Ray of Light
Writing of the spectral presences of history, cultural critic Walter Benjamin once noted his fascination with styles that had just passed, restaurants that had just gone out of fashion, and carried with them the echoes of glories now gone. Decades after Benjamin died, film director John Huston would put it slightly differently, in an interview just before his own death: "It's as bad to be ahead of your time as behind it."
I take comfort in those thoughts, as this blog is often slightly behind in commenting on the hip films, television shows, and pop music of its day. Which means I didn't get around to really listening to the new Radiohead album, In Rainbows, until this weekend, through the headphones of an I-pod, on a plane departing from that most strangely historical of cities, Philadelphia (a town which, if you were to judge from its statues and paraphenalia, worships two very different figures from America's past: Benjamin Franklin and Rocky Balboa). But perhaps this is appropriate, since In Rainbows feels like an album adrift in time, at once nostalgic and contemplative on the one hand, and fiercely contemporary on the other. Its floating textures embody a conception of production and history that Robert Ray notes in his new book, The ABCs of Classic Hollywood (Ray is writing about the film Grand Hotel, and doing so through a comparison with the Moby album 18 ):
To what extent have classic Hollywood movies now become such intermittent broadcasts-- mysterious, incomplete, ghostly-- that we only partially understand? The movies, of course, result from fragments, whose careful sequencing conceals that fact. Occasionally, however, static comes through in the signal (Griffith's wind in the trees, On The Waterfront's dropped glove), and at that moment, we recognize not only the message, but also the act of transmission itself...The crucial lesson of cybernetics remains its refusal of the distinction between noise and information. For film studies, this idea suggests that the apparently marginal (Barthes's "the filmic," the Cahiers' mise-en-scene), the way the information is conveyed, becomes the information itself.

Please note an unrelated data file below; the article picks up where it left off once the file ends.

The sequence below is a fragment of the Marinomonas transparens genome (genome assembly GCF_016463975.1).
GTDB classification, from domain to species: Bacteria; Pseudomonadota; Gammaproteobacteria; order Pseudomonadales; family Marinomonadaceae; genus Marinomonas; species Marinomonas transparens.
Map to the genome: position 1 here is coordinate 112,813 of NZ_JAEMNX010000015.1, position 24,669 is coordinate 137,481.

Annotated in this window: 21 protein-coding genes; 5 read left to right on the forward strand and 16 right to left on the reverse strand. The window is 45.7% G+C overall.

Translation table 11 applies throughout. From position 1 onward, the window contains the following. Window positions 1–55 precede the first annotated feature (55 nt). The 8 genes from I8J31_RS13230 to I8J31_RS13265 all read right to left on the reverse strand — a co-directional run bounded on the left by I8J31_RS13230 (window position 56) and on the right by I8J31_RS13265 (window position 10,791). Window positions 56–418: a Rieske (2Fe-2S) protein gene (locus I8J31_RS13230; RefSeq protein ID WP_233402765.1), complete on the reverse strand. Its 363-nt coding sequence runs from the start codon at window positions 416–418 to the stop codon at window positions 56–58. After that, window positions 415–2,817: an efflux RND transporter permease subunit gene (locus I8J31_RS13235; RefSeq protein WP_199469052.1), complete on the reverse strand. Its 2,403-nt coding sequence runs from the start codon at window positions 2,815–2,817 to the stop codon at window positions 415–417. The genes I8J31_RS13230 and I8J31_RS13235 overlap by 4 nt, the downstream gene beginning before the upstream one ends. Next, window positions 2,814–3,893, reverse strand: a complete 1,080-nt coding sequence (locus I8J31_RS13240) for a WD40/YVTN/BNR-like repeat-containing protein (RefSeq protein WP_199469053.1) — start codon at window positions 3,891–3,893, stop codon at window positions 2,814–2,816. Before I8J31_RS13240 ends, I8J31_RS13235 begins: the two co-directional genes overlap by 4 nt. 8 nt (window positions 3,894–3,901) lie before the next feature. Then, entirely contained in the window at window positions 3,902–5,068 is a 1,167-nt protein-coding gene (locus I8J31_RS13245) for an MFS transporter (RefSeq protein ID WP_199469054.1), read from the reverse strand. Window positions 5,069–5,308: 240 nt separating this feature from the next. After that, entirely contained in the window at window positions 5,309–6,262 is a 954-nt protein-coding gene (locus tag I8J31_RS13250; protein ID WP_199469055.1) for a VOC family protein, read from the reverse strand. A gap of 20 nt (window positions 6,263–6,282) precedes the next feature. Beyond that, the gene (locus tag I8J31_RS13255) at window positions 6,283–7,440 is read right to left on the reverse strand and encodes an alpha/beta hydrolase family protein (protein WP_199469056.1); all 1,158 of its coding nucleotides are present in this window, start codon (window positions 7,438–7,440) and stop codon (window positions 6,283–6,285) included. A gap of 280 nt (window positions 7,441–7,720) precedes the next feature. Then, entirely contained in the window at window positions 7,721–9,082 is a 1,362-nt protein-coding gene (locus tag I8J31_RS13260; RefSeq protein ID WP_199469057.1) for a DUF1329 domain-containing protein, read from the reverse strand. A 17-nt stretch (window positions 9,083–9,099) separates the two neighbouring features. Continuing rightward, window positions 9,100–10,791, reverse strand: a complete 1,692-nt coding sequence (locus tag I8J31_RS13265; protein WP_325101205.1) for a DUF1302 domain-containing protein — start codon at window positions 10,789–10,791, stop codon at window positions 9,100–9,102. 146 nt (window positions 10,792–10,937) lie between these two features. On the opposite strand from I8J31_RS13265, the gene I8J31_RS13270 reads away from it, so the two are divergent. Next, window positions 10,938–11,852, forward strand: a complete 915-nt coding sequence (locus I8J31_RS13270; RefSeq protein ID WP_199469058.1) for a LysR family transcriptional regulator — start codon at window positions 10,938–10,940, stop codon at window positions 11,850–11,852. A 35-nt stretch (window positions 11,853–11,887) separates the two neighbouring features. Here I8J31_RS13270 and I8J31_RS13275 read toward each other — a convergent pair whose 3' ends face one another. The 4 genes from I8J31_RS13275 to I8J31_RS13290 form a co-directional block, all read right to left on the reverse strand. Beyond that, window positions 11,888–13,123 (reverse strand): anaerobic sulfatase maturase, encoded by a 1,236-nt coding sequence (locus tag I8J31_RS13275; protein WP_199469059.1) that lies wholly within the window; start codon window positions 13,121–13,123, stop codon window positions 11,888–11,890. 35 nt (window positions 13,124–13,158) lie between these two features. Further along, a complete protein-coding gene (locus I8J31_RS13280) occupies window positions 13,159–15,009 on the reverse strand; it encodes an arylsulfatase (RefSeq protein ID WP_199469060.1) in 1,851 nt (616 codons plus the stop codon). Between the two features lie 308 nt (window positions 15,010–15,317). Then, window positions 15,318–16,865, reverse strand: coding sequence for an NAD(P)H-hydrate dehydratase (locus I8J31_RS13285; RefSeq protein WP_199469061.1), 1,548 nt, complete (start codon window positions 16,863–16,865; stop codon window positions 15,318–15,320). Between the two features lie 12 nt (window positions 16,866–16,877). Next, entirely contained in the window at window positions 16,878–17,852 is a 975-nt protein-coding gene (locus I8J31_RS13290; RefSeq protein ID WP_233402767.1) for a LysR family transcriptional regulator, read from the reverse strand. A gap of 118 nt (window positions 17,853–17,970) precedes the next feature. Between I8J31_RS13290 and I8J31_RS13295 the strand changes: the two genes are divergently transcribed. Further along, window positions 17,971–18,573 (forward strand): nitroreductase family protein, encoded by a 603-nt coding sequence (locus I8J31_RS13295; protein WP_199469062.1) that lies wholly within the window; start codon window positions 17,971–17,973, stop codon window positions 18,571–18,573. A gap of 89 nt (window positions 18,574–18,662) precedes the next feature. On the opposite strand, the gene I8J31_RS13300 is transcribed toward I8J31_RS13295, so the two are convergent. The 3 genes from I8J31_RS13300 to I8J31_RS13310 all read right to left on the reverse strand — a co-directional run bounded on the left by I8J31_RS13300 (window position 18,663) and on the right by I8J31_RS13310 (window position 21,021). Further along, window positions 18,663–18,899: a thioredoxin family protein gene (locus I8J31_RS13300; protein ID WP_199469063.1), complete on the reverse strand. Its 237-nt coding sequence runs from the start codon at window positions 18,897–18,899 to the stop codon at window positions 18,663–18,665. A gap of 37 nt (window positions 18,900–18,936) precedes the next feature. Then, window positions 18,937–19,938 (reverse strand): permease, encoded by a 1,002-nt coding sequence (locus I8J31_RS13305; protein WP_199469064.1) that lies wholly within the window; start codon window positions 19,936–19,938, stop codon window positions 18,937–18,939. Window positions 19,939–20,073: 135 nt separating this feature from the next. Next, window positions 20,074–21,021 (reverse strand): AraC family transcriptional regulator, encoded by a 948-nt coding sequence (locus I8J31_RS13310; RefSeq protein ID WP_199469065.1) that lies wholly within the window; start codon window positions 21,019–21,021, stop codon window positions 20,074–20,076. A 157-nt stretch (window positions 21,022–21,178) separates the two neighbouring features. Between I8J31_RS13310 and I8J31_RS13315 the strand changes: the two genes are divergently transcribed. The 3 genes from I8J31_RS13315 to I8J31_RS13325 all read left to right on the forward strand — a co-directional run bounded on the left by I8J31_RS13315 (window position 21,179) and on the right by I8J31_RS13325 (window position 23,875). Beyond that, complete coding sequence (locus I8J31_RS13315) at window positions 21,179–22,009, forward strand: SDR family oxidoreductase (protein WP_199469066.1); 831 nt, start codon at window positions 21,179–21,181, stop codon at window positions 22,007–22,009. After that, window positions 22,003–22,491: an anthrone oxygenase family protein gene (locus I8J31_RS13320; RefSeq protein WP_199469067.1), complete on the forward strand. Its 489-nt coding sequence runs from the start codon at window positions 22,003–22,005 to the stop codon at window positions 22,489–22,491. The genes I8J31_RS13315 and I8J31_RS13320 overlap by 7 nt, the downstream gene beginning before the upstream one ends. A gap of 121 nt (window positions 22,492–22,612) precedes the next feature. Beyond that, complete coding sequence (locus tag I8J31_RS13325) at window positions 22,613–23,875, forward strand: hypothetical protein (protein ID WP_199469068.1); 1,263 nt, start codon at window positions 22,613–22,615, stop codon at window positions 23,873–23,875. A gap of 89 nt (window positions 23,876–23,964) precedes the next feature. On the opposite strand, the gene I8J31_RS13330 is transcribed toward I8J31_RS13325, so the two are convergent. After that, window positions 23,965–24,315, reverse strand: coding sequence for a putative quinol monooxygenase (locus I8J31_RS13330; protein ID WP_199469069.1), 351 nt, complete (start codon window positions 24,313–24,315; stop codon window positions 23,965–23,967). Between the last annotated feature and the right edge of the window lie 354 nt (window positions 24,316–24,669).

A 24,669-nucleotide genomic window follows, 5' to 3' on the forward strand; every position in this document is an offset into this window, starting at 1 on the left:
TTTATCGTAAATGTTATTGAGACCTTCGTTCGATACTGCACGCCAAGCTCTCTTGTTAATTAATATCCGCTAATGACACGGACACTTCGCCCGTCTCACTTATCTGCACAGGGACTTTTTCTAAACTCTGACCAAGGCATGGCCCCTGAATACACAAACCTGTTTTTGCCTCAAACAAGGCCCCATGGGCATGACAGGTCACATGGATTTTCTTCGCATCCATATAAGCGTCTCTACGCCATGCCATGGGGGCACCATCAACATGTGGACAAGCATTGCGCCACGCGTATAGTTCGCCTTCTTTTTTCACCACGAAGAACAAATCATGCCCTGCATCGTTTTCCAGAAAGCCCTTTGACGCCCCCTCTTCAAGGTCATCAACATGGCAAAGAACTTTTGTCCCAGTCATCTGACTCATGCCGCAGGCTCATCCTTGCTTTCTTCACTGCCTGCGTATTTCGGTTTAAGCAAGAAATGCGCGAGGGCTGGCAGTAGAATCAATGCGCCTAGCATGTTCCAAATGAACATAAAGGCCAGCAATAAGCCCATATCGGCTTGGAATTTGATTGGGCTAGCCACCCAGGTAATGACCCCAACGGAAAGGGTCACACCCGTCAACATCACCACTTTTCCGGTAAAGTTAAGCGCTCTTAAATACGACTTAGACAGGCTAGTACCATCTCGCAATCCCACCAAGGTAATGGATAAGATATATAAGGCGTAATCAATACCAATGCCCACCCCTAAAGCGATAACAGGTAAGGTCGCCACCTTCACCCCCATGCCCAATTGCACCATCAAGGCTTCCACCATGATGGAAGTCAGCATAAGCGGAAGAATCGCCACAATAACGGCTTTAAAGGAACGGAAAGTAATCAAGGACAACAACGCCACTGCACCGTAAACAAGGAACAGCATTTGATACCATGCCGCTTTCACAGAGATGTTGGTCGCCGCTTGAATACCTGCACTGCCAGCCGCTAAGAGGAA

After starting with two brilliant albums, Pablo Honey and The Bends, Radiohead crafted a fascinating, tortured concept album with OK Computer, then spent the next decade (as Nick Hornby rightly wrote in the New Yorker) distancing themselves from their pop gifts. This resulted in music tangled and dissonant (Kid A), ghostly (Amnesiac), and occasionally guitar-driven (Hail To The Thief). Their ambition and desire to stretch was admirable, but it often felt more like an abstract argument about pop music than anything you could hear in the music; they were providing the exegesis without the text itself.
In Rainbows reverses that equation, burying the band's theses under a blanket of falsetto voices, gentle acoustic guitars and cymbals, and lush string sections. The results sound like the Beatles if they were led by Antonio Carlos Jobim instead of Lennon and McCartney. Words float in and out, barely legible, relying more on timbre to convey their meaning. The production style oscillates between crystal clarity and low-fi, basement tapes recordings. There are lots of clicking noises, quietly fuzzy guitar feedback, and subtle electronic effects.
In other words, the whole thing is really, really cool, and easily the band's best album since The Bends. It came to us in that most modern and cutting-edge way-- as a free Internet download-- but it feels like an ancient recording sent to Earth from Saturn several decades ago, that's only just reaching us now. It's alien and haunting; in Benjaminian terms, it's a spectral kind of pop, and its echoes are going to be wandering in my brain for some time.